Public self

Comment on Reducing therapeutic misconception

I was recently asked by wire service, Reuters Health, my view on a new study showing that adjusting enrollment processes for medical research can help to reduce therapeutic misconception.

Refugees and the myth of moral equivalence

For many Australians voting is our most potent and accessible form of political power. That means that we need to make sure that our votes are a true reflection of our political priorities. That can be a complicated calculation, even when you have a clear idea of your own political beliefs.

There are countless legitimate ways to determine who gets your vote.  Some people pragmatically assess what will be best for the things they care about. For others, votes are ways of expressing ideals and principles. And ultimately, we have to decide which candidate best matches the judgements we make.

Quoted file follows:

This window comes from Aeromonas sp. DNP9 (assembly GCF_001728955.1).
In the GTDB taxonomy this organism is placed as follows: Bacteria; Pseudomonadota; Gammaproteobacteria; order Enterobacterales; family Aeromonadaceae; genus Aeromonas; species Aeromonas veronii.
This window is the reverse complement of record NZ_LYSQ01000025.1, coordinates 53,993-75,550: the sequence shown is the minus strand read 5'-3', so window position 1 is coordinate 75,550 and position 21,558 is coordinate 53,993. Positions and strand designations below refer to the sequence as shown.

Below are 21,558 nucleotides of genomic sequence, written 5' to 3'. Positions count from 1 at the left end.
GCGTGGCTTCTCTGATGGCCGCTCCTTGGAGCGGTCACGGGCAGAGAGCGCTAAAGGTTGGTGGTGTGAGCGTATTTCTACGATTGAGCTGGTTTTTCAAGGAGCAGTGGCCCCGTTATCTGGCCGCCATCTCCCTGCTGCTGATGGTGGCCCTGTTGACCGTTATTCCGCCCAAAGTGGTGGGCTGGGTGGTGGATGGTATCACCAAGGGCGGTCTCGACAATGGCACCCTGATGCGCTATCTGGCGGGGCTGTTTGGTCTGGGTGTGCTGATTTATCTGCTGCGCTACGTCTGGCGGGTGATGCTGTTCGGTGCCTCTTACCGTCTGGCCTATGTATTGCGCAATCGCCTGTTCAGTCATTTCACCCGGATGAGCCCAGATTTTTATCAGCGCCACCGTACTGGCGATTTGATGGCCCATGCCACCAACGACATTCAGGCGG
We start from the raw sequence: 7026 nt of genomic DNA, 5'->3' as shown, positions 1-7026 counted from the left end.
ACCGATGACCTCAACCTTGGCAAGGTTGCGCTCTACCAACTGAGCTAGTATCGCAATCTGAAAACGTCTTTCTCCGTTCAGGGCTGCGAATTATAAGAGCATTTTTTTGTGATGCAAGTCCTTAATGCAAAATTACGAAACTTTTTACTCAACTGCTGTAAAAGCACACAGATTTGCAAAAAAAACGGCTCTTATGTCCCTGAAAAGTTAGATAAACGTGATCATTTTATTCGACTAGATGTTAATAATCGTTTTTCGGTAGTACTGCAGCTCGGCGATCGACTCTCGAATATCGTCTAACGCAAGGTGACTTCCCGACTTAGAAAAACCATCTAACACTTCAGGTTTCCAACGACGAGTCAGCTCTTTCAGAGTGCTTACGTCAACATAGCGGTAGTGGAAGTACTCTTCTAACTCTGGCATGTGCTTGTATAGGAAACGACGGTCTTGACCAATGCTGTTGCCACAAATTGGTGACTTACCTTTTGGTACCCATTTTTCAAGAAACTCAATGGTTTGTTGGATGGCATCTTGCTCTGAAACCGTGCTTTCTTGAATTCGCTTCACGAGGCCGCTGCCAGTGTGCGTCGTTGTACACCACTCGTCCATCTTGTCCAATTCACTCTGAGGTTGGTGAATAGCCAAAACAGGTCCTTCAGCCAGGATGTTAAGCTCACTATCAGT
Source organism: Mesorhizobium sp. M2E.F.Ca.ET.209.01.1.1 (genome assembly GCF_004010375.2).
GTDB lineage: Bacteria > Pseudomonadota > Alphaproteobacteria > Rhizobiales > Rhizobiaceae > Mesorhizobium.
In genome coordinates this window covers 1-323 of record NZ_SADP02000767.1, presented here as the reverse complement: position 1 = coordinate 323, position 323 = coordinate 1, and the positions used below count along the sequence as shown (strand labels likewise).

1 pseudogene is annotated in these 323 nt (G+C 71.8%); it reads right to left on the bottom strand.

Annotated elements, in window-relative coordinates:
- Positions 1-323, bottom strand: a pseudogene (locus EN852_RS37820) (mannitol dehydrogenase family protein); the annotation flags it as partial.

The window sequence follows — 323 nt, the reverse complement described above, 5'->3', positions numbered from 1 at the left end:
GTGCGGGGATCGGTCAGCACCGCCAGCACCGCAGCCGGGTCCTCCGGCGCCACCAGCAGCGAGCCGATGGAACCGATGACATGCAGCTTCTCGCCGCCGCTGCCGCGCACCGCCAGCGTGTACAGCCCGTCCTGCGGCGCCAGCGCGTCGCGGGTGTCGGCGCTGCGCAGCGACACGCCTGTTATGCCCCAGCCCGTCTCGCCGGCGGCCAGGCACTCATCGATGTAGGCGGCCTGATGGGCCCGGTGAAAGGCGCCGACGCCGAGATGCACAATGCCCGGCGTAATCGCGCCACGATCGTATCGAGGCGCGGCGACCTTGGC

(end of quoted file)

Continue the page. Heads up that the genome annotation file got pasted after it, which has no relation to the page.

It’s time to stop political parties hijacking our preferences

What do the Family First Party and the Australian Sex Party have in common? People’s bedrooms feature prominently in the platforms of both, but their policy positions pull in opposite directions. Most voters inclined towards one would find the views of the other abhorrent. But they are made odd bedfellows by our current Senate voting system.